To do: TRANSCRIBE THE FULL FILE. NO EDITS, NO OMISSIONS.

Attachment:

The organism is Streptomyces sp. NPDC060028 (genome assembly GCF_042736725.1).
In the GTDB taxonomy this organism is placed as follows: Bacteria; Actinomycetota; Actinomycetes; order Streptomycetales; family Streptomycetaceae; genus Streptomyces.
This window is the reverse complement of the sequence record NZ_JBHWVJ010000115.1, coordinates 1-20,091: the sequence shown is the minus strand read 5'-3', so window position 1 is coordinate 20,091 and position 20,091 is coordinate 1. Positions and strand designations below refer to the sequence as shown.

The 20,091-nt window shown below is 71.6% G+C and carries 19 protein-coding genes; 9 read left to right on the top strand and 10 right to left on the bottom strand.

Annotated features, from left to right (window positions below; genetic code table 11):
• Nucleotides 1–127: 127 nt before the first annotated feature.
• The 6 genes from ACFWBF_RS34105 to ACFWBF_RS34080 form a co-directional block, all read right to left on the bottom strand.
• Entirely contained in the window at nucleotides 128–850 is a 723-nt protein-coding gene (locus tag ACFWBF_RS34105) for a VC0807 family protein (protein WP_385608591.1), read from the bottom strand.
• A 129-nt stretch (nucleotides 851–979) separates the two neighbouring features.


The organism is Streptomyces sp. NPDC060028 (genome assembly GCF_042736725.1).
In the GTDB taxonomy this organism is placed as follows: Bacteria; Actinomycetota; Actinomycetes; order Streptomycetales; family Streptomycetaceae; genus Streptomyces.
This window is the reverse complement of the sequence record NZ_JBHWVJ010000115.1, coordinates 1-20,091: the sequence shown is the minus strand read 5'-3', so window position 1 is coordinate 20,091 and position 20,091 is coordinate 1. Positions and strand designations below refer to the sequence as shown.

The 20,091-nt window shown below is 71.6% G+C and carries 19 protein-coding genes; 9 read left to right on the top strand and 10 right to left on the bottom strand.

Annotated features, from left to right (window positions below; genetic code table 11):
• Nucleotides 1–127: 127 nt before the first annotated feature.
• The 6 genes from ACFWBF_RS34105 to ACFWBF_RS34080 form a co-directional block, all read right to left on the bottom strand.
• Entirely contained in the window at nucleotides 128–850 is a 723-nt protein-coding gene (locus tag ACFWBF_RS34105) for a VC0807 family protein (protein WP_385608591.1), read from the bottom strand.
• A 129-nt stretch (nucleotides 851–979) separates the two neighbouring features.